A dream - to be a dental hygienist
At 7 P.M., Natalia, 28, arrives at the employment workshop for ex-convicts, after a full day of work. Natalia came to live in Israel on her own at the age of 16, from Russia, as part of the Jewish Agency's program for youth aliyah. She completed high school, took the psychometry exam and started to study graphic art. But, at 19, she became addicted to heroin. Shortly after that, she left her rented apartment and went to live around the old central bus station in Tel Aviv. "I weighed 39 kilos, I had no teeth and I lived on the street," she says. "I worked as a prostitute, I started stealing and I dealt drugs. I did everything possible to finance my habit."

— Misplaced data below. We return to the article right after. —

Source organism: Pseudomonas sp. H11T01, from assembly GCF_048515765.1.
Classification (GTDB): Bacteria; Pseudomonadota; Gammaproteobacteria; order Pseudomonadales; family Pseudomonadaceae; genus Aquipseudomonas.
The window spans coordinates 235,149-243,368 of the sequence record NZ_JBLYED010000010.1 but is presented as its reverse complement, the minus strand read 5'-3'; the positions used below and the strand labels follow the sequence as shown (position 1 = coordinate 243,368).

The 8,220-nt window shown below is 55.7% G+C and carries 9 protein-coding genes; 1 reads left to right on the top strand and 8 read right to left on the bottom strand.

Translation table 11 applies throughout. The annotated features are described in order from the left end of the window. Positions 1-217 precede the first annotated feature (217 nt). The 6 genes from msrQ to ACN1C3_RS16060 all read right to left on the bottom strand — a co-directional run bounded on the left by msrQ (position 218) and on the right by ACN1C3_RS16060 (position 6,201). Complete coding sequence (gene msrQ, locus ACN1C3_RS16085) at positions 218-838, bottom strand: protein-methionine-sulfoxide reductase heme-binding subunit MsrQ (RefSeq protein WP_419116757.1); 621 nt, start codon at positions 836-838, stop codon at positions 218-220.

She was caught one day with a large quantity of drugs and sent to prison for 15 months. In jail, she was able to get clean.
"I left jail confused and lacking self-confidence," says Natalia. "I came to Telem ... and I started to join in the daily activities." Currently Natalia is employed at the Tiv Ta'am supermarket chain, which employs many women released from prison.
"I've been working there for almost a year," she says proudly. "I started off as a cashier, and after that I was in charge of the deli and now I am a shift manager."
Natalia says she was afraid to tell her coworkers about her past. "In the beginning, because I so much wanted to prove myself and to be noticed, I took on too much authority. Slowly, I saw that people liked me and accepted me for what I am, and that I could talk about myself in an open way. Today I already feel like an equal - not like someone in a subordinate position who is afraid. I am living in a halfway house."
Natalia has been out of jail now for two years and is drug free. She has a dream for the future: "I want to study to be a dental hygienist." (V.L.)
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